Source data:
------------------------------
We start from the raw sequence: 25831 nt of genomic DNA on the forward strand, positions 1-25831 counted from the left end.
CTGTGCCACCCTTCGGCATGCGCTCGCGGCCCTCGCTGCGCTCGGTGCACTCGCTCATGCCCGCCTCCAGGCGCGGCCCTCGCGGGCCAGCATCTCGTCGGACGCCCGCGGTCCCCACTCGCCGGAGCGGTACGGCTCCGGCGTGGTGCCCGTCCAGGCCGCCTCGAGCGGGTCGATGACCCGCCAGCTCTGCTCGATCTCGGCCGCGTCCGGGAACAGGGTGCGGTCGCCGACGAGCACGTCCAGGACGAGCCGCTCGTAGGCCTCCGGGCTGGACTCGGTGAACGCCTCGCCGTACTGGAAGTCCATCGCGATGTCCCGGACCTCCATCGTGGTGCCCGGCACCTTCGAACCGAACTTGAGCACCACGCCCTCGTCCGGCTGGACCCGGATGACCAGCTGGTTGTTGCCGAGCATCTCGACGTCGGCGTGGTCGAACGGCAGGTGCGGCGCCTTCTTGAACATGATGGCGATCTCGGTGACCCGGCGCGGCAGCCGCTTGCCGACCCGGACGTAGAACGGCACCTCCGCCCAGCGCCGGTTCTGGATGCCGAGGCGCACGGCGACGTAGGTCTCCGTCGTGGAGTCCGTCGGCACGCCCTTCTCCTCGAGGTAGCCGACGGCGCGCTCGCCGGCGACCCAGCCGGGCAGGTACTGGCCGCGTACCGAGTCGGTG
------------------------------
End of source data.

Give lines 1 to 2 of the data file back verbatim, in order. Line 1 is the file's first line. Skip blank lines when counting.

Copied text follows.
We start from the raw sequence: 25831 nt of genomic DNA on the forward strand, positions 1-25831 counted from the left end.
CTGTGCCACCCTTCGGCATGCGCTCGCGGCCCTCGCTGCGCTCGGTGCACTCGCTCATGCCCGCCTCCAGGCGCGGCCCTCGCGGGCCAGCATCTCGTCGGACGCCCGCGGTCCCCACTCGCCGGAGCGGTACGGCTCCGGCGTGGTGCCCGTCCAGGCCGCCTCGAGCGGGTCGATGACCCGCCAGCTCTGCTCGATCTCGGCCGCGTCCGGGAACAGGGTGCGGTCGCCGACGAGCACGTCCAGGACGAGCCGCTCGTAGGCCTCCGGGCTGGACTCGGTGAACGCCTCGCCGTACTGGAAGTCCATCGCGATGTCCCGGACCTCCATCGTGGTGCCCGGCACCTTCGAACCGAACTTGAGCACCACGCCCTCGTCCGGCTGGACCCGGATGACCAGCTGGTTGTTGCCGAGCATCTCGACGTCGGCGTGGTCGAACGGCAGGTGCGGCGCCTTCTTGAACATGATGGCGATCTCGGTGACCCGGCGCGGCAGCCGCTTGCCGACCCGGACGTAGAACGGCACCTCCGCCCAGCGCCGGTTCTGGATGCCGAGGCGCACGGCGACGTAGGTCTCCGTCGTGGAGTCCGTCGGCACGCCCTTCTCCTCGAGGTAGCCGACGGCGCGCTCGCCGGCGACCCAGCCGGGCAGGTACTGGCCGCGTACCGAGTCGGTG